Thursday, January 21, 2010

Human Target: Planes, Trains and Hot Chicks with Guns

Two episodes in and Human Target seems to have already developed the rather compelling formula of combining the charming cast with an attractive guest actress and a fast moving vehicle. In the pilot (or the "Preview Event," as Fox called it), the actress was Tricia Helfer and the vehicle was a high-speed train. In the second episode (or "The Premiere" as Fox called it), the actress was Courtney Ford and the vehicle was an airplane. Presumably, something's going to have to give with the fast-moving vehicle part of this equation,* but the attractive guest actresses of the week should be easier to sustain, and the combination of said actresses with Mark Valley, Chi McBride and Jackie Earle Haley should prove plenty sufficient.

In truth, there are a few other elements at work here, chief among them being a writing staff capable of churning out breezily entertaining one-off plots and amusing dialog, fast-paced direction, and some marvelous action set-pieces. But the best thing about the show is the way it makes all of that stuff seem as easy as casting an attractive actress and letting her interact with Valley while McBride and Haley argue with each other against the backdrop of an upside down airplane. None of it actually is easy, of course. It's a trick, a false identity, like whichever name and job Valley's Christopher Chance will decide to take on next week. And it's a big part of the reason the show works so well.

Human Target premiered (or "previewed," I guess) before the season premiere of 24. I wrote about how I laugh a lot at 24 here, but the show is not intentionally funny. It is, in fact, Deadly Serious. And no matter how many ridiculous things happen, it remains Deadly Serious.** I've laughed plenty while watching the first two episodes of Human Target, too. The difference, though, is that I was supposed to be laughing. Because it's the kind of show that doesn't take itself too seriously, that recognizes when it's doing ridiculous stuff, and that wants you to go along with all that ridiculous stuff just because it's so much fun. It's a light actiony entertainment, and the most important thing a show like this can do is feel easy without being lazy. Which means that all the hard stuff--the plots, the dialog, the pacing and the set-pieces--should go largely unnoticed by the audience so we can focus on how much fun all the more superficial stuff is.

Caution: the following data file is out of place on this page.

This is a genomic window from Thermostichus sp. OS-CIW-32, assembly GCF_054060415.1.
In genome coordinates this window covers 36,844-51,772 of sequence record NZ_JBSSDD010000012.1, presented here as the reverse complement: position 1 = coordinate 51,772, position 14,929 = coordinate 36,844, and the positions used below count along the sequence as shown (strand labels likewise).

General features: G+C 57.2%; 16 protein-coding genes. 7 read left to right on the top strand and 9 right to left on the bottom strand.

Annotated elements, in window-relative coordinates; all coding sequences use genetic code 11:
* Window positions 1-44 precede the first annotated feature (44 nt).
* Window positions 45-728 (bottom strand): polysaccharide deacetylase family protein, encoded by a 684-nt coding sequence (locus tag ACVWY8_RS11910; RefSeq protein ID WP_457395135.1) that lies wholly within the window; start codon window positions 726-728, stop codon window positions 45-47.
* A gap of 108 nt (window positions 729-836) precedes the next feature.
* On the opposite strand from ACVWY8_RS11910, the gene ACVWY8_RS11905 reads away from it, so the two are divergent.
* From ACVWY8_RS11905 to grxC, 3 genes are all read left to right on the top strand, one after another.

And it does. Which probably means the show won't be winning any Emmys. But what do the Emmys know anyway?

Other notes:
  • I got through the entire pilot without realizing that the attractive guest actress of the week was Tricia Helfer. I often fail to recognize her when I see her. She is a chameleon.
  • I'm glad to see Fox promoting the show so heavily, since I think it should be a big hit, and I find their scheme somewhat fascinating. The theory behind it, I think, is to turn both the first and second episodes into can't miss premiere events. We've seen something similar with the whole midseason finale thing. I guess my only concern would be that if every episode gets promoted as a super-special event, won't that kind of detract from the usefulness of calling something a super-special event?
  • The most ridiculous thing in these first two episodes is probably the skeleton key to the Internet MacGuffin in "Rewind." As with all the other ridiculous stuff, I didn't mind it and in fact kind of liked it. I suppose some people might call it lazy, but I think the absurdity of it fits well with the feel of the show.
  • I should also probably mention the nonlinear structure of "Rewind," though I don't have a whole lot to say about other than that I liked it, it was well done and I hope they don't overuse it.
*An episode on a city bus? On a cruise ship? On Segways?***

This worked for 24 in its early seasons, and now it really doesn't, but it can't really shift tones at this point without becoming an entirely different show.

***Okay, on Segways might be pretty fucking awesome.

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